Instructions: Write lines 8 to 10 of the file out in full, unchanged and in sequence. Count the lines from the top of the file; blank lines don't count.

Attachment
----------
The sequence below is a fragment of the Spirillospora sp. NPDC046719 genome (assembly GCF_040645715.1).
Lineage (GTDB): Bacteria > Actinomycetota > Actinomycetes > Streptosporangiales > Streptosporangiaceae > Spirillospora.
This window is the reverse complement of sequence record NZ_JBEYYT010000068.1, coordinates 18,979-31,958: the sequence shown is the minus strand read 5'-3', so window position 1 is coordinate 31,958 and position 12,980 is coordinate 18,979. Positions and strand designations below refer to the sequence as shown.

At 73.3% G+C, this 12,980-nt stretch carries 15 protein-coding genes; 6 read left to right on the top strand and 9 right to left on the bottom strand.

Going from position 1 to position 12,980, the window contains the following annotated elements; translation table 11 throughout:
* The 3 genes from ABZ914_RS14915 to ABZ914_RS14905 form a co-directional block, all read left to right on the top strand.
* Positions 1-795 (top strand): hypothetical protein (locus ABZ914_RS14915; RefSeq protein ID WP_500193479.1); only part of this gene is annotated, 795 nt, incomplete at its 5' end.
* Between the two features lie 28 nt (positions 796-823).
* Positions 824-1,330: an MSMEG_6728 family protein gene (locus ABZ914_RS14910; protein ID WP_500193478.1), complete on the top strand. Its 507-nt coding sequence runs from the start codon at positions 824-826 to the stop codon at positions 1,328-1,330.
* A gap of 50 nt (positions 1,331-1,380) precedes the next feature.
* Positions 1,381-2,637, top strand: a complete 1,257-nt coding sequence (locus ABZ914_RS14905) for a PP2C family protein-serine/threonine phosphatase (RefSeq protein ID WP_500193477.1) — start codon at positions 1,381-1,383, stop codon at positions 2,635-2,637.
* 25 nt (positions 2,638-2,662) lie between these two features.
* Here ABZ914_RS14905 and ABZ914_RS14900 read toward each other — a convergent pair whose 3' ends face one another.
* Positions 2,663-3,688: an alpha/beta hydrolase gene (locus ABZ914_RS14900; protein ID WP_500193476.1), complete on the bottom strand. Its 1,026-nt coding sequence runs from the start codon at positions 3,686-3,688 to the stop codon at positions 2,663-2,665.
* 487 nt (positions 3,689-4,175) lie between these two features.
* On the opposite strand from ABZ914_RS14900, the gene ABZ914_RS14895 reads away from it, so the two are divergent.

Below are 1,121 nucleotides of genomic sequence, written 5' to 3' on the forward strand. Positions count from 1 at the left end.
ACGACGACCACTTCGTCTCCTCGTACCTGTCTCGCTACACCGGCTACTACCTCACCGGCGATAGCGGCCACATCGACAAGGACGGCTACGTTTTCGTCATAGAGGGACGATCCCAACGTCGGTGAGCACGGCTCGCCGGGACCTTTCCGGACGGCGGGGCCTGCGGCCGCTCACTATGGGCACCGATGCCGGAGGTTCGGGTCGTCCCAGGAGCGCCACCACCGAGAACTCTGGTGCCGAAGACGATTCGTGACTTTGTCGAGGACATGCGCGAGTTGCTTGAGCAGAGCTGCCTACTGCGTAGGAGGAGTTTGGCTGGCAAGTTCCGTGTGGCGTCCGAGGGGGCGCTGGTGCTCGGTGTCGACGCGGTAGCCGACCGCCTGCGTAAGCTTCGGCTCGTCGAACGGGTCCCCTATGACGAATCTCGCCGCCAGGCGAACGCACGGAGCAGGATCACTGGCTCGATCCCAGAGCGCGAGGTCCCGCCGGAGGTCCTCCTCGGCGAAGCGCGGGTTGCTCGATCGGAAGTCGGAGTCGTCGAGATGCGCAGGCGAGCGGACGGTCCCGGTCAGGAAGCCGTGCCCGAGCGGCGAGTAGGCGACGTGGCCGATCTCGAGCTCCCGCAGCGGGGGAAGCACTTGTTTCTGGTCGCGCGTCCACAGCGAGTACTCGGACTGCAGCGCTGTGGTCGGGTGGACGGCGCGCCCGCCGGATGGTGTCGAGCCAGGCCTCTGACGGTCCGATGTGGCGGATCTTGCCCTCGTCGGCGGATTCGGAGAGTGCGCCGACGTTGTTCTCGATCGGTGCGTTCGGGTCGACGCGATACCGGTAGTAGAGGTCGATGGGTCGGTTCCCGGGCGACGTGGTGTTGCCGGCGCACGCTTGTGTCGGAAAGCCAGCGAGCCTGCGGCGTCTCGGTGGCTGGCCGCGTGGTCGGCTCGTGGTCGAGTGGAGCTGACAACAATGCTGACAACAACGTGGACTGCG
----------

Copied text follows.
* Between the two features lie 28 nt (positions 796-823).
* Positions 824-1,330: an MSMEG_6728 family protein gene (locus ABZ914_RS14910; protein ID WP_500193478.1), complete on the top strand. Its 507-nt coding sequence runs from the start codon at positions 824-826 to the stop codon at positions 1,328-1,330.
* A gap of 50 nt (positions 1,331-1,380) precedes the next feature.